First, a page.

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Synopsis

In her new collection of essays, Cynthia Ozick, everywhere acclaimed as a critic, novelist, and storyteller, examines some of the world's most illustrious writers and their work, tackles compelling contemporary literary and moral issues, and looks into the wellsprings of her own lifelong engagement with literature.

She writes--quarrelsomely--about Crime and Punishment, about William Styron's Sophie's Choice, about the Book of Job. She inquires into the subterranean dispositions and quandaries of Kafka and Henry James. She discusses the difficulties inherent in the translation of great books, whether into film or into another language.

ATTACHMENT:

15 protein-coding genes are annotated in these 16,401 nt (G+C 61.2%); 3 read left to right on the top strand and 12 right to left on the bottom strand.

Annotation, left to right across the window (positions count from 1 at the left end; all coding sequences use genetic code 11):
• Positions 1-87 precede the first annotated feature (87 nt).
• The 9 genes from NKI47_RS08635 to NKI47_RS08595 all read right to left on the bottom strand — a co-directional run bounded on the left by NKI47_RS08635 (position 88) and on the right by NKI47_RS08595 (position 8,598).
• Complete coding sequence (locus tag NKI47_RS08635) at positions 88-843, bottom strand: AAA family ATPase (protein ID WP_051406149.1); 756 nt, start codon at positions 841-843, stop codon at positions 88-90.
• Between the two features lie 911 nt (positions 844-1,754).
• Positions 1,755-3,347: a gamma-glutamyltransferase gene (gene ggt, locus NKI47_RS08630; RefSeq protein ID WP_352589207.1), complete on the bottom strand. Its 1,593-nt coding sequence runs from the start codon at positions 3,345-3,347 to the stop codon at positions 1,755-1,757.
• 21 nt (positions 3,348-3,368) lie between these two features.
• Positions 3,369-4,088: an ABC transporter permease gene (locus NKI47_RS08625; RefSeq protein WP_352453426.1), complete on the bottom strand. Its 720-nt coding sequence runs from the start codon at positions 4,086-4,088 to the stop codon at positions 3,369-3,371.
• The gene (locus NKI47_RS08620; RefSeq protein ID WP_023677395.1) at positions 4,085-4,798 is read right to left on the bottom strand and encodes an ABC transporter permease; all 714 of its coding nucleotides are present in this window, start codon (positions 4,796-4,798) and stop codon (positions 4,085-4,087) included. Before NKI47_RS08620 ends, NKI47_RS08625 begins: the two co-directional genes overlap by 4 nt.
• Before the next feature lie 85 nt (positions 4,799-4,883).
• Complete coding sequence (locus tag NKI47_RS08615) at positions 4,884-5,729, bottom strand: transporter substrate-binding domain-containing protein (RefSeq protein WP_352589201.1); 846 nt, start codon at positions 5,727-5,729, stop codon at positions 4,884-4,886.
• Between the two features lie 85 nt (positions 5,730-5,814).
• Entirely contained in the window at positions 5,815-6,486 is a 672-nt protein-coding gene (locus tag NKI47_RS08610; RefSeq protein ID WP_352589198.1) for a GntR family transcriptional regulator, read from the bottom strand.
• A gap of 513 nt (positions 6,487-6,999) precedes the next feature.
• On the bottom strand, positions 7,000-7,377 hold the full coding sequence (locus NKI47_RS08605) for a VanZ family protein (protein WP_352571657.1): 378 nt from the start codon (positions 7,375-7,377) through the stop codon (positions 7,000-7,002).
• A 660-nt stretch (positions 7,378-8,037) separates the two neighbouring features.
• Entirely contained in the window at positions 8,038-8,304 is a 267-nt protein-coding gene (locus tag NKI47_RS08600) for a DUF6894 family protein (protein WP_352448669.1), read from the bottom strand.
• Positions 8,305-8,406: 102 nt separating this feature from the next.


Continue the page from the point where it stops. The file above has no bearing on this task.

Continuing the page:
She explores what she calls "the selfishness of art" and courts controversy with her views on The Diary of Anne Frank and its transformation for the stage. Her reflections on the "rights of history" and the "rights of imagination" tap a profound concern for truth in regard to the Holocaust. She considers the shifting splendors of New York City, past and present. And she revisits her youth more deeply and with more feeling--and comedy--than ever before, in essays that reveal some of the formative experiences of her life as a writer.

Quarrel & Quandary is a literary event and a cause for celebration.


From the Hardcover edition.

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